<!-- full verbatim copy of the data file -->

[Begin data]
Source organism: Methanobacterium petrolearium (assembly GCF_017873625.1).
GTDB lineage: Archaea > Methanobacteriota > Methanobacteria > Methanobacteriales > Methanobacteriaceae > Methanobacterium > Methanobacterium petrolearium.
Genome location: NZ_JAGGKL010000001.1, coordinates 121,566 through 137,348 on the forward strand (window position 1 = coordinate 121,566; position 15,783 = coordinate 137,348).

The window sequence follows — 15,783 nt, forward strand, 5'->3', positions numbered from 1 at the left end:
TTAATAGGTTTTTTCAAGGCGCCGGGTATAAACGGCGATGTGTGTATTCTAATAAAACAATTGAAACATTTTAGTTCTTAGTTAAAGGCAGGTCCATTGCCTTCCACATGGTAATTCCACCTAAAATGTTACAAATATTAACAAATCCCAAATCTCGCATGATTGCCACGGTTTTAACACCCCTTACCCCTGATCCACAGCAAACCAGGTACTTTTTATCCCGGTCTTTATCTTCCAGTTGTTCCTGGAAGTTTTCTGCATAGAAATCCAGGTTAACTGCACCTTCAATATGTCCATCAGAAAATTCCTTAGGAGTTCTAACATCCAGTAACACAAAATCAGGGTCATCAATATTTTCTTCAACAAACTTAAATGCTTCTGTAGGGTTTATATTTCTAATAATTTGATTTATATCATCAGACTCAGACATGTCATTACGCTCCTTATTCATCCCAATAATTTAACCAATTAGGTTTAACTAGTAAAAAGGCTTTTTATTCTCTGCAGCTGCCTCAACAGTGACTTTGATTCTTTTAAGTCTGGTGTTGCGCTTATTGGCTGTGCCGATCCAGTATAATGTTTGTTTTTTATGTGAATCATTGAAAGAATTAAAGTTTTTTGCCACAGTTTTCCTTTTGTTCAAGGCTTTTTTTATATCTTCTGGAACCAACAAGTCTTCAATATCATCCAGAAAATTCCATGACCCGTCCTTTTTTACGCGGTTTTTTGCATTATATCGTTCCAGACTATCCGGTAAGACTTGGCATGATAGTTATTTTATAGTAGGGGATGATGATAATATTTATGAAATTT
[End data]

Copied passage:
Source organism: Methanobacterium petrolearium (assembly GCF_017873625.1).
GTDB lineage: Archaea > Methanobacteriota > Methanobacteria > Methanobacteriales > Methanobacteriaceae > Methanobacterium > Methanobacterium petrolearium.
Genome location: NZ_JAGGKL010000001.1, coordinates 121,566 through 137,348 on the forward strand (window position 1 = coordinate 121,566; position 15,783 = coordinate 137,348).

The window sequence follows — 15,783 nt, forward strand, 5'->3', positions numbered from 1 at the left end:
TTAATAGGTTTTTTCAAGGCGCCGGGTATAAACGGCGATGTGTGTATTCTAATAAAACAATTGAAACATTTTAGTTCTTAGTTAAAGGCAGGTCCATTGCCTTCCACATGGTAATTCCACCTAAAATGTTACAAATATTAACAAATCCCAAATCTCGCATGATTGCCACGGTTTTAACACCCCTTACCCCTGATCCACAGCAAACCAGGTACTTTTTATCCCGGTCTTTATCTTCCAGTTGTTCCTGGAAGTTTTCTGCATAGAAATCCAGGTTAACTGCACCTTCAATATGTCCATCAGAAAATTCCTTAGGAGTTCTAACATCCAGTAACACAAAATCAGGGTCATCAATATTTTCTTCAACAAACTTAAATGCTTCTGTAGGGTTTATATTTCTAATAATTTGATTTATATCATCAGACTCAGACATGTCATTACGCTCCTTATTCATCCCAATAATTTAACCAATTAGGTTTAACTAGTAAAAAGGCTTTTTATTCTCTGCAGCTGCCTCAACAGTGACTTTGATTCTTTTAAGTCTGGTGTTGCGCTTATTGGCTGTGCCGATCCAGTATAATGTTTGTTTTTTATGTGAATCATTGAAAGAATTAAAGTTTTTTGCCACAGTTTTCCTTTTGTTCAAGGCTTTTTTTATATCTTCTGGAACCAACAAGTCTTCAATATCATCCAGAAAATTCCATGACCCGTCCTTTTTTACGCGGTTTTTTGCATTATATCGTTCCAGACTATCCGGTAAGACTTGGCATGATAGTTATTTTATAGTAGGGGATGATGATAATATTTATGAAATTT